Sales Contact: ICM Partners


Scott Cooper’s tough epic western “Hostiles,” still has no takers, even though producer John Lesher was trying to recoup a hefty production budget of $35 million-$50 million. (Even Netflix balked at the original asking price.) Christian Bale is in athletic movie-star mode in the gorgeously-mounted 19th-century western co-starring Rosamund Pike and Wes Studi, which played well at Telluride and Toronto. Writer-director Cooper, adapting a vintage script by Hollywood veteran Donald Stewart, said that he would love to see “Hostiles” open this fall, so that Bale could be in the awards mix. (The trades played along, offering gushy Oscar bonafides.) This admirable period adventure deserves to find a home, and at this point that seems likely to happen at a lower price point — with a berth in 2018. —AT
Sales Contact: CAA

“Lots of Kids, a Monkey and a Castle”

Flying under the radar at TIFF was a delightful passion project from Goya-winning Spanish actor Gustavo Salmerón: a documentary portrait of his indomitably charismatic 80-year-old mother (Julita Salmerón) and his sprawling family as they weather Spain’s financial crisis and unload the overwhelming contents of their castle. He adroitly blends vintage home movies, new footage and interviews with his father and five siblings. And their comfortable intimacy yields amazing moments, like one in the bedroom when, his father asleep, his mother reveals a fork that stretches into a prod to keep her husband from snoring.  “Lot of Kids, A Monkey and a Castle” won the top documentary prize at Karlovy Vary 2017, and is seeking a buyer. —AT

Sales Contact: Dogwoof

“Who We Are Now”

Told with the full texture of real life, Julianne Nicholson’s second collaboration with “From Nowhere” filmmaker Matthew Newton is a close-up character study that explores notions of forgiveness and self-worth with surgical precision. It’s also a devastatingly authentic drama that’s as guarded and unforthcoming as its protagonist. The only thing we’re told about Nicholson’s character is that her name is Beth; everything else we’re left to sort out — or pry out — for ourselves. Eventually we learn that she’s been in jail for the last 10 years and is fighting for custody over her son, and the story of her legal case becomes a profoundly affecting portrait of sacrifice, redemption, and accepting the fact that the present is the only part of your life that you have the immediate power to change.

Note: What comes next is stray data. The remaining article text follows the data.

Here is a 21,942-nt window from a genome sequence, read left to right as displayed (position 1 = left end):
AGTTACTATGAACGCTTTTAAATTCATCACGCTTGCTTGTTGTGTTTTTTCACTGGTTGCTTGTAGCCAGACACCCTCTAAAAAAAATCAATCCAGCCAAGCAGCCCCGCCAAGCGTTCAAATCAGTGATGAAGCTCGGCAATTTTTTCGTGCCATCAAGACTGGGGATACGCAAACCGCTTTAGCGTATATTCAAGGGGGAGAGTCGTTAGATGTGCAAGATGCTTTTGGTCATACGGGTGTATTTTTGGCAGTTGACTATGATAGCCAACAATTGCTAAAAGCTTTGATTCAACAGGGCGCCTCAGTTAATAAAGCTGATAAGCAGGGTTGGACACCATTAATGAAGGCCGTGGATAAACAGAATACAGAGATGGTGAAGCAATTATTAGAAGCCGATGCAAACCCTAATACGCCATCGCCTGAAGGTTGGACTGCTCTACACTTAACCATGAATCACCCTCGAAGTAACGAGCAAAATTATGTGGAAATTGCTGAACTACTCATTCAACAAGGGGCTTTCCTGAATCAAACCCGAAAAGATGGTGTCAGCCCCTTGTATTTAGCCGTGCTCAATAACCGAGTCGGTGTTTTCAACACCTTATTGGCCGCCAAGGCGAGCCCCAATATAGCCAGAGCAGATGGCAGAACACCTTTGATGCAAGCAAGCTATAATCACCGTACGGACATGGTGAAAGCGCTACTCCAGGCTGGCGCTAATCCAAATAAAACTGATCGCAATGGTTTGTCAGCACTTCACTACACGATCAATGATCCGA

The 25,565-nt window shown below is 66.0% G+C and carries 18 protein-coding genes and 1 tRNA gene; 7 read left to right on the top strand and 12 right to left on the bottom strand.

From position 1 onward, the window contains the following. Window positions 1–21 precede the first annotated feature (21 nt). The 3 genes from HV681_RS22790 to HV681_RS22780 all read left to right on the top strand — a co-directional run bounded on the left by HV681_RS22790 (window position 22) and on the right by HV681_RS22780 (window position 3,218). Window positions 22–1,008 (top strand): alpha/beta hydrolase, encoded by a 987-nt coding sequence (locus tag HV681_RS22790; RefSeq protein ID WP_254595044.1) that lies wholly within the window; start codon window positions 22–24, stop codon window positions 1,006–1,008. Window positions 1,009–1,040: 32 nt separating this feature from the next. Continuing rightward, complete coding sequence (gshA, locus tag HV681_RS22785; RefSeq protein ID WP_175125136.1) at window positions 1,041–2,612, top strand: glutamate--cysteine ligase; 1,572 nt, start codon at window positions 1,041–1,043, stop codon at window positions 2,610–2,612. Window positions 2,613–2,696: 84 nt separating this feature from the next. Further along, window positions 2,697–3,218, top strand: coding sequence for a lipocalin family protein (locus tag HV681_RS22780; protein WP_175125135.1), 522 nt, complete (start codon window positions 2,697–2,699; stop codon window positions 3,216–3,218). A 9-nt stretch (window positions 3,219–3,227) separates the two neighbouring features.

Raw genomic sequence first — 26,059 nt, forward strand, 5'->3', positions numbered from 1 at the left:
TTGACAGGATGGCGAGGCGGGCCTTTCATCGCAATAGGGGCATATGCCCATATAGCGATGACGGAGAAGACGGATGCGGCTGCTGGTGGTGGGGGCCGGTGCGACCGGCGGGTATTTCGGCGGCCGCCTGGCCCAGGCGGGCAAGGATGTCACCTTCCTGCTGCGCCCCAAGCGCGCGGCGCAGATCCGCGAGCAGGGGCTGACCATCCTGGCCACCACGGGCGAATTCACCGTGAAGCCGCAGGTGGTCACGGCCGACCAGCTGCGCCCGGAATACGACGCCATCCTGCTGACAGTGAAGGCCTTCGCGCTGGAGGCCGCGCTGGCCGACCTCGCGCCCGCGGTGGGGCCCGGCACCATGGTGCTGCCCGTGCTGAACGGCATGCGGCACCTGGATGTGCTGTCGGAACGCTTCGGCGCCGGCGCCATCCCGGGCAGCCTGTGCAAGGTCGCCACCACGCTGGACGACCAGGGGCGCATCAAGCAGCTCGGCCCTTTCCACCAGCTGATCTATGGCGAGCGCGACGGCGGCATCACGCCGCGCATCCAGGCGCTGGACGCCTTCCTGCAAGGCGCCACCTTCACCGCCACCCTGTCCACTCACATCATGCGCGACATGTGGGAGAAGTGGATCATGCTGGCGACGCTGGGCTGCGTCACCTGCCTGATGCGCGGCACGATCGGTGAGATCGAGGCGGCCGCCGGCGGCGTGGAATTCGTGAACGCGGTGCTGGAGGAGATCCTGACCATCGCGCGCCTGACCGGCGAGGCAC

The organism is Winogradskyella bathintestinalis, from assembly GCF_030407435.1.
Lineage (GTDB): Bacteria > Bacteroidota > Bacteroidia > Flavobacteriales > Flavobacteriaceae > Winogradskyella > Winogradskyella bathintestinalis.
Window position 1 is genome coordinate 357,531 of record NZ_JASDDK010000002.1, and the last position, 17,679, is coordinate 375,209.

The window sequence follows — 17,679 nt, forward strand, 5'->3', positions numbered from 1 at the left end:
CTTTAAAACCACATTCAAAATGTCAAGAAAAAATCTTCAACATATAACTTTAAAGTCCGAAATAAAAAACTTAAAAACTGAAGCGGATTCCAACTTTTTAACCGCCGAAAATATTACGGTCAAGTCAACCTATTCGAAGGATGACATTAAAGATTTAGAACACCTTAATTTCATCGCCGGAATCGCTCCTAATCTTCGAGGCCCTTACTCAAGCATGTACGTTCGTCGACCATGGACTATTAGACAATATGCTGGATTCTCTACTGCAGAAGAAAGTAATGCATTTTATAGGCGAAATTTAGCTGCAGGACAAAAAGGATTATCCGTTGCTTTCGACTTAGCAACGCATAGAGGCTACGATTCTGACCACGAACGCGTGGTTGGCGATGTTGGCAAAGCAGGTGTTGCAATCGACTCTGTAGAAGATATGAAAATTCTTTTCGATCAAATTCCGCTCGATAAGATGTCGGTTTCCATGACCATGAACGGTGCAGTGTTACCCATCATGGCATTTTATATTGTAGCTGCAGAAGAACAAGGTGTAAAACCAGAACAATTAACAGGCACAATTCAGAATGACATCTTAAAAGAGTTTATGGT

Julianne Nicholson Who We Are Now

“Who We Are Now”

Audiences have earned good reason to be wary of any micro-budget American indie that grapples with those themes, and there are so many places where this film could have gone wrong, where it could have been trite or treacly. But “Who We Are Now” very seldom feels like it’s just serving its big ideas, and it handles each of them with such a rare degree of specificity that it often seems like a movie without precedent. Watching the gears spin behind Nicholson’s eyes, or the astonishing long take in which she finally bares her soul while struggling to save a piece of it for herself, Newton’s writing surrenders to an ineffable honesty that blots out everything on both sides. This is a phenomenal film, and Nicholson’s performance in it might be the one to beat in 2017. — DE

Sales Contact: UTA